• Use language and mathematical symbols to communicate mathematical ideas in the connections and interplay among various mathematical topics and their applications that cover range of phenomena across appropriate disciplines

Students with Disabilities:
Students seeking special accommodations due to a disability must submit an application with supporting documentation, as explained under this subject heading in the General Catalog. Instructors are required to provide such accommodations if they receive written notification from the University.

Writing Across the Curriculum:
Students are expected to demonstrate writing skills in describing, analyzing and evaluating ideas and experiences. Written reports and research papers must follow specific standards regarding citations of an author's work within the text and references at the end of the paper. Students are encouraged to use the services of the University's Writing Center when preparing materials.

The following website provides information on APA, MLA, and other writing and citation styles that may be required for term papers and the like: http://nu.libguides.com/citations

National University Library:
National University Library supports academic rigor and student academic success by providing access to scholarly books and journals both electronically and in hard copy. Print materials may be accessed at the Library in San Diego or through document delivery for online and regional students. Librarians are available to provide training, reference assistance, and mentoring at the San Diego Library and virtually for online or regional students. Please take advantage of Library resources:

URL: http://www.nu.edu/library.

Contact the Library:

  • RefDesk@nu.edu
  • (858) 541-7900 (direct line)
  • 1-866-NU ACCESS x7900 (toll free)

Use the Library Training Tools (on the Library Homepage) for additional help

  • Recorded class presentations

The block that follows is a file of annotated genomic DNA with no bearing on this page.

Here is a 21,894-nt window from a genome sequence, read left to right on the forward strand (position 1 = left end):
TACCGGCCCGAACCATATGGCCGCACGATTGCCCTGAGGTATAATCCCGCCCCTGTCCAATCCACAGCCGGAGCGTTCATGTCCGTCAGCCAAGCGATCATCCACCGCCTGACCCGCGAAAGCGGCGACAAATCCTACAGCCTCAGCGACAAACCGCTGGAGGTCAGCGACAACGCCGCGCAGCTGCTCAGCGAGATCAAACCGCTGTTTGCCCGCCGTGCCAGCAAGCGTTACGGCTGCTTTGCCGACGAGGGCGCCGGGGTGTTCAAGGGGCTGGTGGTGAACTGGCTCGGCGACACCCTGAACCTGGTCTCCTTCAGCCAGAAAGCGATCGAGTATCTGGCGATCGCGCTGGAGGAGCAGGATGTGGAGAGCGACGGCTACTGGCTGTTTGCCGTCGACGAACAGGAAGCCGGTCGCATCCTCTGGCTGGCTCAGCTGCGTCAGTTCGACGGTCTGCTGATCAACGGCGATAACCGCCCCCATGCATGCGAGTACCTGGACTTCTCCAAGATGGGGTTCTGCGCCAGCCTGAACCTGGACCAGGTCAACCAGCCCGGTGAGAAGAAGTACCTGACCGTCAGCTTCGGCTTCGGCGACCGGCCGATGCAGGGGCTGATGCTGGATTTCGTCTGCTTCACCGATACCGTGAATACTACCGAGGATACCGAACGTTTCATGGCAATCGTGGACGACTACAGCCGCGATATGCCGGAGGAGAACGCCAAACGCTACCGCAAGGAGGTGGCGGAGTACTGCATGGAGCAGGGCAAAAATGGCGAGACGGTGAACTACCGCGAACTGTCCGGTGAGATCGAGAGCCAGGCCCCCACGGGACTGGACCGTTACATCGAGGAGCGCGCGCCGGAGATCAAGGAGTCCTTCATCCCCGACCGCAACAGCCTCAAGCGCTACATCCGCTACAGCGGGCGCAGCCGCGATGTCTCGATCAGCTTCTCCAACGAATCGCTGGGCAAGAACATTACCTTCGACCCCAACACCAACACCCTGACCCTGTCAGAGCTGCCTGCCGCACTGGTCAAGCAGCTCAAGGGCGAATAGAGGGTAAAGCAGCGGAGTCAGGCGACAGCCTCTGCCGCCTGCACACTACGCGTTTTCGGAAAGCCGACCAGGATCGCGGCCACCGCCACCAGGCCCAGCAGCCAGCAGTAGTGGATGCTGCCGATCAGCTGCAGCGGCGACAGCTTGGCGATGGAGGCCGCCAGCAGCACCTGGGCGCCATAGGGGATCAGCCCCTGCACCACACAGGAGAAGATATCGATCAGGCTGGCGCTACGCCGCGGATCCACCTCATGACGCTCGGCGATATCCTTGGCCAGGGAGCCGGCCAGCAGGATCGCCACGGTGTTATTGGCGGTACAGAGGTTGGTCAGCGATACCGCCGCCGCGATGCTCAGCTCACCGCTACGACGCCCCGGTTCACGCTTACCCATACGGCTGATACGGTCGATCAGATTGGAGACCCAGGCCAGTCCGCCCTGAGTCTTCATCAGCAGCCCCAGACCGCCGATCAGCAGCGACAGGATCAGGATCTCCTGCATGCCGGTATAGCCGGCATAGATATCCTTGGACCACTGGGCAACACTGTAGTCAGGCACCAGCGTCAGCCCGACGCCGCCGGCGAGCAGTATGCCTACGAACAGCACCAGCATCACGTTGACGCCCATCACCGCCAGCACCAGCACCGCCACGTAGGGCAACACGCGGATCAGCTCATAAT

• Tutorials & Guides (APA/MLA, Peer-Review, and more)

Plagiarism:
Plagiarism is the presentation of someone else's ideas or work as one's own. Students must give credit for any information that is not either the result of original research or common knowledge. If a student borrows ideas or information from another author, he/she must acknowledge the author in the body of the text and on the reference page. Students found plagiarizing are subject to the penalties outlined in the Policies and Procedures section of the University Catalog, which may include a failing grade for the work in question or for the entire course. The following is one of many websites that provide helpful information concerning plagiarism for both students and faculty: http://www.indiana.edu/~wts/pamphlets/plagiarism.shtml

Ethics:
Ethical behavior in the classroom is required of every student. The course will identify ethical policies and practices relevant to course topics.

Technology:
Students are expected to be competent in using current technology appropriate for this discipline. Such technology may include word processing, spreadsheet, and presentation software. Use of the internet and e-mail may also be required.

Diversity:
Learning to work with and value diversity is essential in every class. Students are expected to exhibit an appreciation for multinational and gender diversity in the classroom.

Civility:
As a diverse community of learners, students must strive to work together in a setting of civility, tolerance, and respect for each other and for the instructor. Rules of classroom behavior (which apply to online as well as onsite courses) include but are not limited to the following:

  • Conflicting opinions among members of a class are to be respected and responded to in a professional manner.
  • Side conversations or other distracting behaviors are not to be engaged in during lectures, class discussions or presentations
  • There are to be no offensive comments, language, or gestures